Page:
Equally, after three years at William and Mary, Jefferson decided to read law under Wythe, one of the preeminent lawyers of the American colonies. There were no law schools at this time; instead aspiring attorneys “read law” under the supervision of an established lawyer before being examined by the bar. Wythe guided Jefferson through an extraordinarily rigorous five-year course of study (more than double the typical duration); by the time Jefferson won admission to the Virginia bar in 1767, he was already one of the most learned lawyers in America.
From 1767-’74, Jefferson practiced law in Virginia with great success, trying many cases and winning most of them. During these years, he also met and fell in love with Martha Wayles Skelton, a recent widow and one of the wealthiest women in Virginia.
Facts about Thomas Jefferson | Thomas Jefferson Quotes
Inaugural Addresses, State of the Union speeches, and other documents
Speeches from Presidential Rhetoric
The Jefferson Papers at the Library of Congress
Jefferson Papers from the National Archives
Jefferson Research Sources and Collection at Monticello
The Papers of Thomas Jefferson Digital Edition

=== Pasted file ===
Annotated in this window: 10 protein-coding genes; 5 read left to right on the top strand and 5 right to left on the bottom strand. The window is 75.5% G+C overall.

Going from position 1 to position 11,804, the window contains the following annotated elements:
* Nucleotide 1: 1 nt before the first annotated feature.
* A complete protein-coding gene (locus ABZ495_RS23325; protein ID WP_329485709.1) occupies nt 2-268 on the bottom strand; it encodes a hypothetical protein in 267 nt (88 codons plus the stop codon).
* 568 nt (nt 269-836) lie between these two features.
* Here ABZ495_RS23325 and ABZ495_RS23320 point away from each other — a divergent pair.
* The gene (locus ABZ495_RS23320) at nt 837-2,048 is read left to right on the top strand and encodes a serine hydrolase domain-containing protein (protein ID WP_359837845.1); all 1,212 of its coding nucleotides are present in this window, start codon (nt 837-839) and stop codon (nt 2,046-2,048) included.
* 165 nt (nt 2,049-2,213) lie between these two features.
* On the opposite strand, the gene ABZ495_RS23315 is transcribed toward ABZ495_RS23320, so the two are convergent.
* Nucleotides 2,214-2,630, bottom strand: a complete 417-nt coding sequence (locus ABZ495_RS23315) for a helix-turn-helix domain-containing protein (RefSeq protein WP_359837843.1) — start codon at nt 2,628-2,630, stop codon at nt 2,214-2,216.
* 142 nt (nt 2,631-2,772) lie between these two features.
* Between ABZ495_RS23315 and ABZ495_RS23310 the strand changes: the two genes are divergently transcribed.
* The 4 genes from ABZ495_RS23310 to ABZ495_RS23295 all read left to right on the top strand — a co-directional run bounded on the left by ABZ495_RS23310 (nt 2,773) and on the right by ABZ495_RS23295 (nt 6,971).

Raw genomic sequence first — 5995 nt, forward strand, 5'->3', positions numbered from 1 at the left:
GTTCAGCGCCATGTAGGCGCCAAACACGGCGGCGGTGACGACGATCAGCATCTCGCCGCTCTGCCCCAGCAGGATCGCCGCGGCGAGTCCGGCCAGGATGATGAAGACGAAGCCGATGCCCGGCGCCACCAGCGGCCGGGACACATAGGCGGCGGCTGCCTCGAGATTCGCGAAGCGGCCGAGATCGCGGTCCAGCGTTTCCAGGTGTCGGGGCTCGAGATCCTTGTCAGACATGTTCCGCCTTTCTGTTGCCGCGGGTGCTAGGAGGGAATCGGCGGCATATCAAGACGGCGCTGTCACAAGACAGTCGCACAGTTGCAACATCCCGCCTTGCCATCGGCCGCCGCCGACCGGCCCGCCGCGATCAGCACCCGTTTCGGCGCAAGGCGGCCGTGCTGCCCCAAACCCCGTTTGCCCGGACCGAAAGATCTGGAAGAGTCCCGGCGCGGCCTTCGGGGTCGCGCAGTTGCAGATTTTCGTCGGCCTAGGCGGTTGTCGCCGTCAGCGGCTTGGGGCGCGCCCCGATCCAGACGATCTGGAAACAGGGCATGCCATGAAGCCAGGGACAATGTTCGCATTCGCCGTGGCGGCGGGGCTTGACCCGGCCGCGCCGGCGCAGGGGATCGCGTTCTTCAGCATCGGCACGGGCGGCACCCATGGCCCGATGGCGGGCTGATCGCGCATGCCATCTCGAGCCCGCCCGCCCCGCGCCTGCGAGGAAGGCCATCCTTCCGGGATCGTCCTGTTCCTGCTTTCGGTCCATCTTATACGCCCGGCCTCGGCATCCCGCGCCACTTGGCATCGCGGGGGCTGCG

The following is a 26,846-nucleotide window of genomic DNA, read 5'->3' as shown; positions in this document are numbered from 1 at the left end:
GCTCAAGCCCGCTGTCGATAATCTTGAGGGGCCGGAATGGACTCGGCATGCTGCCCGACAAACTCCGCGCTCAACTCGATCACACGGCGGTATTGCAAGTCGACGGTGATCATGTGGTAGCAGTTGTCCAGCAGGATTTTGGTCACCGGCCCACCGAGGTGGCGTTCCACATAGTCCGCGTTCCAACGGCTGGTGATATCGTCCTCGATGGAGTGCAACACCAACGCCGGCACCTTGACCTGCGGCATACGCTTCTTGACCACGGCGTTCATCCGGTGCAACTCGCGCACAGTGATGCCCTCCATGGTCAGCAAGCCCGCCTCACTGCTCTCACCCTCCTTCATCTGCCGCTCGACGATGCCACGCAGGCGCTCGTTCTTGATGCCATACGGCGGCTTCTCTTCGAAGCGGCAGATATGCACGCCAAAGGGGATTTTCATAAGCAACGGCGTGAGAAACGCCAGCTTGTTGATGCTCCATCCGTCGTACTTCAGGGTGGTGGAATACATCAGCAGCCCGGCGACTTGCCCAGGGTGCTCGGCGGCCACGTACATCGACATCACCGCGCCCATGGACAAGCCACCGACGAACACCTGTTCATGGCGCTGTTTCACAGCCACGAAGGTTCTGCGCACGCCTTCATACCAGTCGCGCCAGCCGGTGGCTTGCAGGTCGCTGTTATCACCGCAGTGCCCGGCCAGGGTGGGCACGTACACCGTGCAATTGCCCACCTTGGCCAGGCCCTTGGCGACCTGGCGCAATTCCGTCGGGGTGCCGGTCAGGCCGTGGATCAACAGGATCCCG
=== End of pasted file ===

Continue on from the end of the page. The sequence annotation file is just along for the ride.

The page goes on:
Princeton University Papers of Thomas Jefferson
The Papers of Thomas Jefferson at the Massachusetts Historical Society
First Inaugural Address and background from Bartelby.com
Second Inaugural Address and background from Bartelby.com
The Papers of Jefferson at Yale Law School
The Jefferson Bible
Facts about Thomas Jefferson
Above all, Thomas Jefferson wrote the Declaration of Independence in 1776, which declared the 13 colonies free from England and the rule of the King.
In fact, Jefferson died deeply in debt, unable to pass on his estate freely to his heirs. Also, Jefferson owned thousands of books reading almost anything even if it was in Latin. Also, Jefferson sold 10,000 of his own books to the US Library of Congress.
Not to mention he helped create the human Bill of Rights to add to the Constitution of the United States. Thomas Jefferson kept a log book about with facts and drawings of all the different plants and animals that existed in the state of Virginia.
Thomas Jefferson and the University of Virginia
As a matter of fact, Jefferson designed and began the University of Virginia. Jefferson wrote about 19,000 letters during his lifetime. Additionally, he also used a machine called a polygraph that made copies as he wrote. Which, when Jefferson was younger George Wythe was his mentor by providing housing and studies in order to become a lawyer.
Additionally, Thomas Jefferson biggest political move was buying the Louisiana Territory. This more than doubled the size of the United States. Uniquely, Jefferson designed his own house which he named Monticello, which means little mountain in Italian. While, Jefferson ran a plantation at his home which grew many different types of crops. On which, his farm he had many other people working for him, Jefferson had both slaves and white hired workers.